A leather-covered volume with its pages edged in gilt
Slipped from the deck into the sea but, cradled in the silt
Where oxygen could not intrude, nor prying eyes descry
Its ancient glimmer in the mud, a century did lie;
One century—another—no, nine centuries of dark
It passed in sleeping silence after falling from that bark.
And then one day, a ray of light passed through the waves above
Just at the perfect moment for a mermaid, as she dove,
To catch a glimpse of gilded pages in that sea-deep sun
And swim down to investigate this treasure—only one
Quick sparkle of that golden edge brought her so close to look,
To brush aside the lazy silt and so, reveal the book.
Nine hundred years in darkness had it lain in quiet wait
For just this passing moment to wake up, illuminate,
And catch the passing fancy of an unsuspecting maid
Who’d bring it to her grotto in the deepest ocean’s shade.
In dappled dark, her opal eyes lit up the page, and next,
She read it, eager, mesmerized, the calligraphic text
Transforming, leaping from the book, becoming swiftly wild
And glorious, and telling tales that moved the mermaid child
To bend with sorrow, weep with joy; to palpitate with fear;
To live the story as her own; and, as the end drew near,
To grieve that such a magic fable had to end at all,
For it had seemed so rich and real, had held her in such thrall
That she’d begun to think it true, this tale of mythic men
And women wondrous wise and brave—she turned to read again—
Thrice through, in fact, she read the tome, and every time the more
Believed its great, compelling tale of life beyond her shore.
Full hearted, then, she closed the book, but never ceased to wish
That other mermaids, other seas, and other sorts of fish
Than those she knew in her own place were, as the story’s, real,
And though once happy, now she longed to see and hear and feel
What was beyond her native coast. One day she must return
To where she’d found that magic book, and see what she could learn.
One day, indeed, an older lass, but nonetheless enthralled
By the old book (she’d read again six times, if she recalled),
She caught the rolling afternoon’s most fearsome wave and rode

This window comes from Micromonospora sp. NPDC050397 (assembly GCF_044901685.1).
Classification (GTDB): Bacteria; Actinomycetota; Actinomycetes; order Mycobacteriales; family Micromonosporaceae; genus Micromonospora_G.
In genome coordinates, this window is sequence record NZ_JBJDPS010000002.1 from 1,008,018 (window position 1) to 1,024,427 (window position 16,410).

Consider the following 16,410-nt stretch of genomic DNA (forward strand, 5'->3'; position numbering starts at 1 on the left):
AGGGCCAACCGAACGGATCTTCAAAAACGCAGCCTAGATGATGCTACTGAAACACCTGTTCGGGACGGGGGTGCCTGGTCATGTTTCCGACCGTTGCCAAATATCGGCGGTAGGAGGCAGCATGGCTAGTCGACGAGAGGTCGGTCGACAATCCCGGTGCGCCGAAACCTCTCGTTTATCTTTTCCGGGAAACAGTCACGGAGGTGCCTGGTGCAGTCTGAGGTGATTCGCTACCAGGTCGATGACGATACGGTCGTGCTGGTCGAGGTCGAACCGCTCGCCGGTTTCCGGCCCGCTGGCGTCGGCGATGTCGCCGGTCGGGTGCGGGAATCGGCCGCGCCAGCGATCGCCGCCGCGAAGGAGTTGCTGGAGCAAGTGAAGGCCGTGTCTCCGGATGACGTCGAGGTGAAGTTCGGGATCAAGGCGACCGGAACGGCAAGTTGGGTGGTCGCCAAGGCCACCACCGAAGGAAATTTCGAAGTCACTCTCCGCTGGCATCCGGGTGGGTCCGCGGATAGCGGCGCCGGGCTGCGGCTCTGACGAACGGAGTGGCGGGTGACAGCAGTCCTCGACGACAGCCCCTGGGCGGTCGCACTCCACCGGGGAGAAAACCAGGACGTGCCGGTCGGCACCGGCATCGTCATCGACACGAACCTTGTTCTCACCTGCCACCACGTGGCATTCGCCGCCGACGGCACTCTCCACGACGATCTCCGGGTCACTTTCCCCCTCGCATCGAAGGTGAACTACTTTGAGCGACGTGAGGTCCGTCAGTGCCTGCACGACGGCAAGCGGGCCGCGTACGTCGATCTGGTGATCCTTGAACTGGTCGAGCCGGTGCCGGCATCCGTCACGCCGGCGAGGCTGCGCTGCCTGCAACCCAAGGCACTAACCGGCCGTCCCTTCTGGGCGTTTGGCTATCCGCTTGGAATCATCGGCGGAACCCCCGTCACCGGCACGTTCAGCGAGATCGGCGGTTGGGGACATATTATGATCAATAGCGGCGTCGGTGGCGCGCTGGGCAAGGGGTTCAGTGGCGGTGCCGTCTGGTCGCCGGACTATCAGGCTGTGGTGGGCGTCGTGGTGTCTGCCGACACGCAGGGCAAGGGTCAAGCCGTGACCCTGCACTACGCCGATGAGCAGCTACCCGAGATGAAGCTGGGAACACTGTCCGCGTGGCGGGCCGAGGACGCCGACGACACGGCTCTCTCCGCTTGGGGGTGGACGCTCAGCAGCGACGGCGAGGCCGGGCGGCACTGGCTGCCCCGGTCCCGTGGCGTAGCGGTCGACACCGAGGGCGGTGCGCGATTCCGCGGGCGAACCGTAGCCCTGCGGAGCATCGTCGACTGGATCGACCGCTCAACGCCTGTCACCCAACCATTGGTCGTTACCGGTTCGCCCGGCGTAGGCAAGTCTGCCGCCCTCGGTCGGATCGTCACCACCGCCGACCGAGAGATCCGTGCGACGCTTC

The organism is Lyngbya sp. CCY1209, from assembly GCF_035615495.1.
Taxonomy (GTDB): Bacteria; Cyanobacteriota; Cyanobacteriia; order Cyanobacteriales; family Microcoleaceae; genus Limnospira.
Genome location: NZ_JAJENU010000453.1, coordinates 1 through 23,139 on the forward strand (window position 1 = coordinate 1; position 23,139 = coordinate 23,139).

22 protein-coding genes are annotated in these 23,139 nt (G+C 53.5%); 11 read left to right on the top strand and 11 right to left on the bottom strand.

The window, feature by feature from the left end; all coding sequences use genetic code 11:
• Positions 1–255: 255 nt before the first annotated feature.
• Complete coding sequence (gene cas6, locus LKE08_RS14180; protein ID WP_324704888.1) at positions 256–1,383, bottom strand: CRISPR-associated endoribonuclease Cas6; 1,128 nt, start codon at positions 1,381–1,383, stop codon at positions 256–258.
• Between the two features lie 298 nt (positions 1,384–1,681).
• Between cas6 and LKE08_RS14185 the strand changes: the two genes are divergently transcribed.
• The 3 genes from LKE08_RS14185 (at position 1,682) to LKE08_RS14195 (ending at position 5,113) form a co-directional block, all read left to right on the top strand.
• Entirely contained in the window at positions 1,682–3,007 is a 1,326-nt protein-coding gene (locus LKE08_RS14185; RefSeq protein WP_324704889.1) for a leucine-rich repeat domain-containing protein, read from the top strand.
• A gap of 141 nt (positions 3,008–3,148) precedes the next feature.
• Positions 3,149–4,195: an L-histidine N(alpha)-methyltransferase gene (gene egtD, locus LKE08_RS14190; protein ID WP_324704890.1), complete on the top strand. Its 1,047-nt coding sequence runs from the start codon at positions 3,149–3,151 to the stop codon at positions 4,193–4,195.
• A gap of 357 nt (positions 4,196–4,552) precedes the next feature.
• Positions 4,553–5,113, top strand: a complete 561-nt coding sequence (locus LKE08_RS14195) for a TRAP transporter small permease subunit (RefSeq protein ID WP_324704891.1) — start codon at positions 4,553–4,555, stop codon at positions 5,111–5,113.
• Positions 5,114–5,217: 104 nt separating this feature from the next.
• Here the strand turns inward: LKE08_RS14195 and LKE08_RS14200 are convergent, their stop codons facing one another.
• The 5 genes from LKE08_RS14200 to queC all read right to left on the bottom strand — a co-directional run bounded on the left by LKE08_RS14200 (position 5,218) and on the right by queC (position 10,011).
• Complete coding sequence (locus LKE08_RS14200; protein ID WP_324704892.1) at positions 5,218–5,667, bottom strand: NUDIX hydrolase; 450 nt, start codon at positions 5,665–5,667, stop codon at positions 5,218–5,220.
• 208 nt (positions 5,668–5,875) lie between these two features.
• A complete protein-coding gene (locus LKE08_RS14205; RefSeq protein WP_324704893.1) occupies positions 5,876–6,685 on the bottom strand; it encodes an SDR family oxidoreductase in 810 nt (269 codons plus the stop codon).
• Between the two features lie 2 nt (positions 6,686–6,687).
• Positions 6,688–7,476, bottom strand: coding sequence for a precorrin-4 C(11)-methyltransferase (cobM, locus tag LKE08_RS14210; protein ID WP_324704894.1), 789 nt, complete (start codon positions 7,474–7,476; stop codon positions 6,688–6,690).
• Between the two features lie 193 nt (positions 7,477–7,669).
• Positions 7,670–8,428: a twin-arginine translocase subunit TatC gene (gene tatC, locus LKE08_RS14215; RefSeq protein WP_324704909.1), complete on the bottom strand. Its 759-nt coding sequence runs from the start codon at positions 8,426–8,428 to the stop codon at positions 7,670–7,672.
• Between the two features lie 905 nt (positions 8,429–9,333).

Under its lashing, crashing crest to where the book was stowed
Within its silken, silty bed so long, so long ago,
And knelt down on the ocean’s floor, and watched the water’s flow,
And saw the ripples up above, a thousand fathoms high,
And wished a little inward wish that something from the sky
Up higher still would pierce the waves, would light for her one ray
Of visionary hope the way it had upon that day.
Out of the darkness streaked with kelp, the passing sea life came
To look at her, this pearly lass, but swam off just the same,
For curious though she appeared, they’d naught to give or tell
That would assuage her longing or relieve her of her spell.
For days she hovered in that place, to gaze with fading hope
And heave a soft and bubbling sigh, and comb the gentle slope
To see if some small, overlooked companion to her find
Would rise to hand and help explain; but none was left behind.
At last she turned, quite woebegone, to drift for home, undone,
Her childhood fantasies all dashed—but wait! A ray of sun,
One faded spear, had pierced the deep; it beckoned her to draw
Back to the place her book had lain, and in its light she saw,
But faintly, now, another book, this one yet older still,
And as she took it in her hand, she felt a silent thrill
Race up her spine. She sailed for home as swift as mantas fly,
Gripping her treasure to her heart, this book dropped from the sky.
There in the grotto, as before, she read with trembling care
The prologue to her favored tale, the key unlocking there
The meaning of that history and mystery so grand,
The explication of her longed for never-ever-land.
Page One of this tremendous tome opened the secret wide
And startled her to drop the book, for there she saw inside
The preface to her deepest loved tale of that mystic place
Began with an engraving of her own familiar face!
Around her portrait, mirror-like, the title read, in part,
“The Story of Our Lady-Queen, the Owner of My Heart.”
Her own heart skipped a beat or two ere she once more to read
Took up the opus in her hand, to see where it might lead—
There in the shell-lined grotto sweet, she pored over the lines
Telling her life from this day forth, as writ by kingly hand:
Who authored this spoke of his love, and how she ruled his land
Long years to come, and how, in sum, her people throve as well,
And in the book, she met her love, who had such tales to tell,
And read them through with eager joy, to see what else she’d learn,
‘Til by the end-page she loved too, and had begun to yearn
To know this King and how it came that time had backward spun
So that these books of things yet dreamed fell from the present sun.
The end-page held, as she had hoped, engraved once more, two eyes
Whose gaze made her young, beating heart in recognition rise!
She dashed outside into the swell, and ne’er looked back again,
To find that place the boat was moored, to greet the sailing men,
To follow them to distant seas where they in their bark would roam,
And find the heart that from its start had known she would come home.